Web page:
Released on Comatose Music, Friday 20 May 2022.
Before you read any further, go back and read the song titles. See if you can work out the metal sub-genre from the titles alone:
“Murderous”… “evisceration” … “embludgeonment” … “disfigurement” … “blood”
Need another clue? Take a look at the logo:
Can you read it? No? Good. It’s more of an illegible blood splatter. A pareidolia? We’ll come back to that. Welcome to the world of brutal death metal.
Speaking of blood splatter, the album cover … would it be cruel to compare it to a gorier version of that Spanish fresco of Jesus that got ‘restored’? I’m really not a big fan of this style of horror art.
Back in the mid-80s, when I first started to explore metal I listened to a lot of this style of gutteral, gurgling, wall-of-noise, assault of brutality and violence. It was fascinating to see how far the genre could be pushed, how extreme bands could take this sound before its integrity collapsed into a chaotic barrage of noise and shouting.
The late, great Chuck Schuldiner’s band Death. Napalm Death. Obituary. Morbid Angel. Pioneers of the genre. They each had a unique voice. They had something to say. There were genuine moments of brilliance that made me love this genre of extreme heavy metal.
The first of three title tracks, “Wrapped in their blood (part 1)” (track 1) opens with an atmospheric mesh of sounds and noises before crunching into a chugging riff overplayed by a female commentary about something horrific.
“Murderous intent” (track 2) takes off where the opening track ended. Gurgling, gutteral vocals and a Morbid Angel style riff that batters and pummels its way from start to finish, alternating between a full-on barrage and and slightly-less-full-on barrage.
“Nocturne of evisceration” (track 3) opens with an almost Slipknot style bass and drums groove before … that’s right gurgling, gutteral vocals and a breakneck speed assault. There are some moments of left-field creativity here. Changes of speed. Actual shouting. Synths.
By “Mutual combat” (track 4) it feels like Texas Murder Crew have shown their hand already. More of the same. One song oozing into the next. Within each track there are little moments of creative delight such as the high guitar arpeggios in this track, but it feels like too little. Every song is beginning to sound like every other song.
The production is pleasing. The guitars have enough of a crunch and weight. The drums are deep and have a good timbre. The bass rumbles along the low end while the vocals bark and growl and drown in the registers above. It’s just that apart from the various guitar squeals and scoops, “Apocalyptic embludgeonment” (track 5) sounds like the previous four tracks.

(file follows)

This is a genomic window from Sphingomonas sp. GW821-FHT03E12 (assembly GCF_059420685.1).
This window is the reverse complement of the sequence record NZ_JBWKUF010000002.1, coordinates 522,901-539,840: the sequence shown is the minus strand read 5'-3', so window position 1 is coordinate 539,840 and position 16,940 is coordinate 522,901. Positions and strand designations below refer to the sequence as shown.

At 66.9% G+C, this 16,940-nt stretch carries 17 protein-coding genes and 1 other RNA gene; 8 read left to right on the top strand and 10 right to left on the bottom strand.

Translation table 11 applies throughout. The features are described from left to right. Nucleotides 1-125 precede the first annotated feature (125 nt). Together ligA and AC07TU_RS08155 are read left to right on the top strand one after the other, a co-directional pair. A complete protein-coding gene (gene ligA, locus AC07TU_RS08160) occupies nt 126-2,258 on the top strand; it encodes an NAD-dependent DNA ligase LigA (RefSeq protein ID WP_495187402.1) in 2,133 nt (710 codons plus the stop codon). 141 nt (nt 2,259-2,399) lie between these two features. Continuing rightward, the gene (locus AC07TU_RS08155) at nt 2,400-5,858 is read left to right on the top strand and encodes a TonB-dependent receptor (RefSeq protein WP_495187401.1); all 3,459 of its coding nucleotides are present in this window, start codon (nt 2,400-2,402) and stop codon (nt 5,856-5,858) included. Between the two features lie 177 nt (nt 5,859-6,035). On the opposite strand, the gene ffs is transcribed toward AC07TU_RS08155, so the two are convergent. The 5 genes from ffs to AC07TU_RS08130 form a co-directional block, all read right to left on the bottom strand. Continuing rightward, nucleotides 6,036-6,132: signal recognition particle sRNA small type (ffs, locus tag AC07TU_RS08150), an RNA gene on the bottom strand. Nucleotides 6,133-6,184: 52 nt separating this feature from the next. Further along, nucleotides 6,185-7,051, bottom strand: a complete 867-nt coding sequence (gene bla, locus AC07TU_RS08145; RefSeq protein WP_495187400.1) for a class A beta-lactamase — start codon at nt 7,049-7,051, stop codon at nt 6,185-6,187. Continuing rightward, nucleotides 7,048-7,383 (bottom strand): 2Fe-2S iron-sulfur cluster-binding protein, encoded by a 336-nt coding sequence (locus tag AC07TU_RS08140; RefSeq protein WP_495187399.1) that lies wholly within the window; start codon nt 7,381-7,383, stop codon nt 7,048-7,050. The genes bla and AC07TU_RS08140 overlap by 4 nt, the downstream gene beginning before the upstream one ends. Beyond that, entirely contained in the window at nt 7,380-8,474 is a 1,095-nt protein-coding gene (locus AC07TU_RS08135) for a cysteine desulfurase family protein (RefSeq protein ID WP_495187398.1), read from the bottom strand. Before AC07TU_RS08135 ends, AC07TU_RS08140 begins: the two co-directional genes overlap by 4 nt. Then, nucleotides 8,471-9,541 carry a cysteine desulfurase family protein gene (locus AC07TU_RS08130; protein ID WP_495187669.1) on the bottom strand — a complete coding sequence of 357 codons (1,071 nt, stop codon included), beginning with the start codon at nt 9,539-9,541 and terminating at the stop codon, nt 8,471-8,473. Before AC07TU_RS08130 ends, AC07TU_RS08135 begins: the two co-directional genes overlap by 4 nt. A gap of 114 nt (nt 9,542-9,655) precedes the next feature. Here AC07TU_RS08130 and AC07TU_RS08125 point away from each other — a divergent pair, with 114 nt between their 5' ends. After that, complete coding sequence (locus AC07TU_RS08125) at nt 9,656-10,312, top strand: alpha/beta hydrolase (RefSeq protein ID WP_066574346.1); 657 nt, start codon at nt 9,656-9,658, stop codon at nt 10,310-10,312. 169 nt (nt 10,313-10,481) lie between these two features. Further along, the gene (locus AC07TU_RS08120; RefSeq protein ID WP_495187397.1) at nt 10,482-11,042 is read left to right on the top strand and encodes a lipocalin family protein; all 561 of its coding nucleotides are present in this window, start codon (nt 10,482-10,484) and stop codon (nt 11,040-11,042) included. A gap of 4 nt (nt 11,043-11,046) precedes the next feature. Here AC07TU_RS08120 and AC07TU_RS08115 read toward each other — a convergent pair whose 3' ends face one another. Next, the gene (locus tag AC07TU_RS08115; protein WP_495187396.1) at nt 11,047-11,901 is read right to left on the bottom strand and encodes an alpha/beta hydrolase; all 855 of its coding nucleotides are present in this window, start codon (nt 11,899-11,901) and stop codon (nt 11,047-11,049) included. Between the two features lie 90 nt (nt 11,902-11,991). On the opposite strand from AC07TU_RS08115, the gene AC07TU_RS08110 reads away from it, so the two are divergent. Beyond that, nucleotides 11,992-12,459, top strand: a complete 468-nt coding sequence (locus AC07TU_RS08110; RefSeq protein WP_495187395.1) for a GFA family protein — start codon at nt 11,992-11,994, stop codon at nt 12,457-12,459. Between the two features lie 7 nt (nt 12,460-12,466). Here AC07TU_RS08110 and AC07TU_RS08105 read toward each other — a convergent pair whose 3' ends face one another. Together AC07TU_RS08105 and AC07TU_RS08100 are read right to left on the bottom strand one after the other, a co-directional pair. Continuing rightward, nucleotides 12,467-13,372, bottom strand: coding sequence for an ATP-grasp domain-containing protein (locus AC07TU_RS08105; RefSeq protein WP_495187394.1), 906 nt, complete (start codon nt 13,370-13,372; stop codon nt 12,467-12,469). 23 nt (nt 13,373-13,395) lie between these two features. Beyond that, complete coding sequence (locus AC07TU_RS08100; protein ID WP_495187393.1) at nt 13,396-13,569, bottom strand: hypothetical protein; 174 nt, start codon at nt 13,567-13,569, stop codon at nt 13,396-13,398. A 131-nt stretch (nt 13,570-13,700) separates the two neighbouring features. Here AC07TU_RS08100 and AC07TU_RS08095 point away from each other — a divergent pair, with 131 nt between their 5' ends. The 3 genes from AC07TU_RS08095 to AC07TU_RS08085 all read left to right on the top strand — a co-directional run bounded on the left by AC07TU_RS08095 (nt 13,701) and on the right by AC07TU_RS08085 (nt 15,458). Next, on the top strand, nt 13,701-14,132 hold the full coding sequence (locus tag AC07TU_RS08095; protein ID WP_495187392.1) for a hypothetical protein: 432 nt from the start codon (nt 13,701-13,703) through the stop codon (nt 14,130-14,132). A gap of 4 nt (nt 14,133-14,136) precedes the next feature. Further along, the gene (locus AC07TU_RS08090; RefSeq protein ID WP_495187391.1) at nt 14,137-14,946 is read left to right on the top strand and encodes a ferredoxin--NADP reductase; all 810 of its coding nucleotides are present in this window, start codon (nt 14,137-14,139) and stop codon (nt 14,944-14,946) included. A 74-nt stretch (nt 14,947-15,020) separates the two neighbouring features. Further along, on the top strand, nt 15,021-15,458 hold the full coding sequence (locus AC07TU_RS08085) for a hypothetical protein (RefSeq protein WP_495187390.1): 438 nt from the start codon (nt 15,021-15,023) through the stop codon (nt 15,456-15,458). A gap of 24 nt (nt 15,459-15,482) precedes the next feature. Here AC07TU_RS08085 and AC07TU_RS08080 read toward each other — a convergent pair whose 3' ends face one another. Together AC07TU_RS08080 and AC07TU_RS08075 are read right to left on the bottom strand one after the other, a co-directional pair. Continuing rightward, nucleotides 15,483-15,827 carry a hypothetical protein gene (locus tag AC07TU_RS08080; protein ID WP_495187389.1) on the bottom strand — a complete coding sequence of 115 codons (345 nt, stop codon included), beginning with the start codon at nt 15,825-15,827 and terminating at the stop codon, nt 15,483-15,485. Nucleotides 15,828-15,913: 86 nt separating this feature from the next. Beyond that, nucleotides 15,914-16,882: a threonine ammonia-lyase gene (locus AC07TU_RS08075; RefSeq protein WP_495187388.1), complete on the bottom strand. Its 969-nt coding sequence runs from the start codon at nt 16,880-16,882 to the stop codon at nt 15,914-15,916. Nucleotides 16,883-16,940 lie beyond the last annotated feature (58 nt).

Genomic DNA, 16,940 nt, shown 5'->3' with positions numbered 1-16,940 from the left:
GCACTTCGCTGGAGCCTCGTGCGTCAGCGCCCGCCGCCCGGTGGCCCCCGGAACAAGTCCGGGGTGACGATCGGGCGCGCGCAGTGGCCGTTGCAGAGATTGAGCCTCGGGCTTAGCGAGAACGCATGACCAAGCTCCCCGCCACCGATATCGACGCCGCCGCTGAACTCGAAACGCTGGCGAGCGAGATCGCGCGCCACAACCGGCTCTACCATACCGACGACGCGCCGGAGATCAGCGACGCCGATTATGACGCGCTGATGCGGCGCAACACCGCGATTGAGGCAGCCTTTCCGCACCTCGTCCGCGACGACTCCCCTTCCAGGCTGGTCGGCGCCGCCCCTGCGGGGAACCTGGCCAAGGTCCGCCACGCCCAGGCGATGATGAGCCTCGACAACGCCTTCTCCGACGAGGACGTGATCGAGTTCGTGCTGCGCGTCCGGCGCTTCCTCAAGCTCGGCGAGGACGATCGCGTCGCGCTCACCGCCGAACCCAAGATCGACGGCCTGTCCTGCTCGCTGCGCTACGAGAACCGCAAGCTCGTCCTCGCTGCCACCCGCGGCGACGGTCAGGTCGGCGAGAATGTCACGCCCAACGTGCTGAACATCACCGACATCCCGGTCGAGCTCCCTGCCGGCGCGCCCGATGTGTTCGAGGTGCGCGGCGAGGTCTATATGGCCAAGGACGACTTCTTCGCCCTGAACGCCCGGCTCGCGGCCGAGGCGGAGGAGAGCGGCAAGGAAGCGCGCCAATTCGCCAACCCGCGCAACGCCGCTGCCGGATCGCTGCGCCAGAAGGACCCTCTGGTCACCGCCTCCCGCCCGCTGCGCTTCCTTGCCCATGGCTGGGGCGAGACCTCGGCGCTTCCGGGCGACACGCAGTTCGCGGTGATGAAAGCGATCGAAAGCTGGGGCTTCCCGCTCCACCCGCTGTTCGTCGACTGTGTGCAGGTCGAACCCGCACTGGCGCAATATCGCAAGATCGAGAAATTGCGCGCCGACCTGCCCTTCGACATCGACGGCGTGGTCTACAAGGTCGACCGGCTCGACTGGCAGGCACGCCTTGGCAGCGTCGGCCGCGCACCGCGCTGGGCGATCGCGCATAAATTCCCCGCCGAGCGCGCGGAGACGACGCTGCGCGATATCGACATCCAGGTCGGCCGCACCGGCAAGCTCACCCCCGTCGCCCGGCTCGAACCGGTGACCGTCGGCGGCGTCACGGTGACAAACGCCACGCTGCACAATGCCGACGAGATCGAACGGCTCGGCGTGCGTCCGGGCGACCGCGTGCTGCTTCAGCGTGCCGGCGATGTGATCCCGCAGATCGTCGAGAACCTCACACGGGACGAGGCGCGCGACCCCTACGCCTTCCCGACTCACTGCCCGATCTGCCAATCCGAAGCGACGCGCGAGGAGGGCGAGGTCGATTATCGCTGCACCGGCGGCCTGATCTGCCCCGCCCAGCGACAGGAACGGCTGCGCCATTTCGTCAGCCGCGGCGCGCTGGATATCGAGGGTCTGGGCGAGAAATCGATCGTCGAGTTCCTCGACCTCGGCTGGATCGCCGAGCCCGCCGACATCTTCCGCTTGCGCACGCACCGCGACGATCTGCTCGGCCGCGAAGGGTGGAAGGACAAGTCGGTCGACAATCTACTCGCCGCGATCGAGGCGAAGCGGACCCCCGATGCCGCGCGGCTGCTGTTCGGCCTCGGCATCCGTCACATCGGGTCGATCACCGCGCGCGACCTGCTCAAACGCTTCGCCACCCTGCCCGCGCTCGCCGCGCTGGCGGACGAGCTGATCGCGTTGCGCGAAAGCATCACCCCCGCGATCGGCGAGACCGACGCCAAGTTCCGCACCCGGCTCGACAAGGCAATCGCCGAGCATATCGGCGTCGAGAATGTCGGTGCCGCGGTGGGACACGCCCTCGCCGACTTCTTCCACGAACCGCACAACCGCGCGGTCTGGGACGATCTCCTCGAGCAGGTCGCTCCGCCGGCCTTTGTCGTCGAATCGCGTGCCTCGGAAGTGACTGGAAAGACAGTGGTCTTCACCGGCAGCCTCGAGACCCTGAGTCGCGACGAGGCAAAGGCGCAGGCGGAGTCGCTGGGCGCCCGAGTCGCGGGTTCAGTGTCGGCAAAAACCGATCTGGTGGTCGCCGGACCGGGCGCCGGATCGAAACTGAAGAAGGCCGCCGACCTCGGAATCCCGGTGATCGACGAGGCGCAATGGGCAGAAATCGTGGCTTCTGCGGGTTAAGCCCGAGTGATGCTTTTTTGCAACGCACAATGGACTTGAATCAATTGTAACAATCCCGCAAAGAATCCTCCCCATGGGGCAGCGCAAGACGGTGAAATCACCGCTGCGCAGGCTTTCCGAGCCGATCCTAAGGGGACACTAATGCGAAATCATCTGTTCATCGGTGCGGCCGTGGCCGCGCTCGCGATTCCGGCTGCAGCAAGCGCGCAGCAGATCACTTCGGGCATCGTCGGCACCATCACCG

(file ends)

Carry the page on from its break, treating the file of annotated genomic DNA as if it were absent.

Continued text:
“Pareidolia (in splatter patterns)” (track 6) gave me an opportunity to reach for Wikipedia.
Pareidolia is the tendency for perception to impose a meaningful interpretation on a nebulous stimulus, usually visual, so that one sees an object, pattern, or meaning where there is none.
Common examples are perceived images of animals, faces, or objects in cloud formations, seeing faces in inanimate objects, or lunar pareidolia like the Man in the Moon […]Wikipedia
Well, this sonic nebulous stimulus appears to me to be a brutal death metal song much in the same vein as every other song on this album. But I’m probably just imagining it. Except that “Ritual disfigurement” (track 7) had already started before I realised that we’d moved to the next track.
Remarkably, there is something about the relentless drumming and groove of “3 feet deep” (track 8) that made me pay more attention. It’s perhaps my favourite track on the release.
The album closes with “Wrapped in their blood (part 2)” (track 9) and “Wrapped in their blood (part 3)” (track 10). The former continues the female commentary over an initial creepy piano melody and paint-by-numbers riff and melts into the latter which is a full-speed onslaught in which everything in their arsenal is unleashed in an unforgiving slab of brutality.
“Vignettes of violence” is how the songs are described in the accompanying promo blurb. “Relentless slamming brutality”, “unsettling atmospheres” and “extreme savagery”. And I can’t disagree.
This debut album from the Lone Star State’s Texas Murder Crew is all of these and more. I found it an enjoyable listen. It builds on the shoulders of the giants of the genre. It has integrity and consistency, if not a unique voice. And that is maybe where this album fails a little: there is little in the way of originality or diversity. Once they get on the chugging, chuntering groove there is nothing that will derail them. For some bands that’s a good thing. I hope that is the case for Texas Murder Crew.
Review score: 70%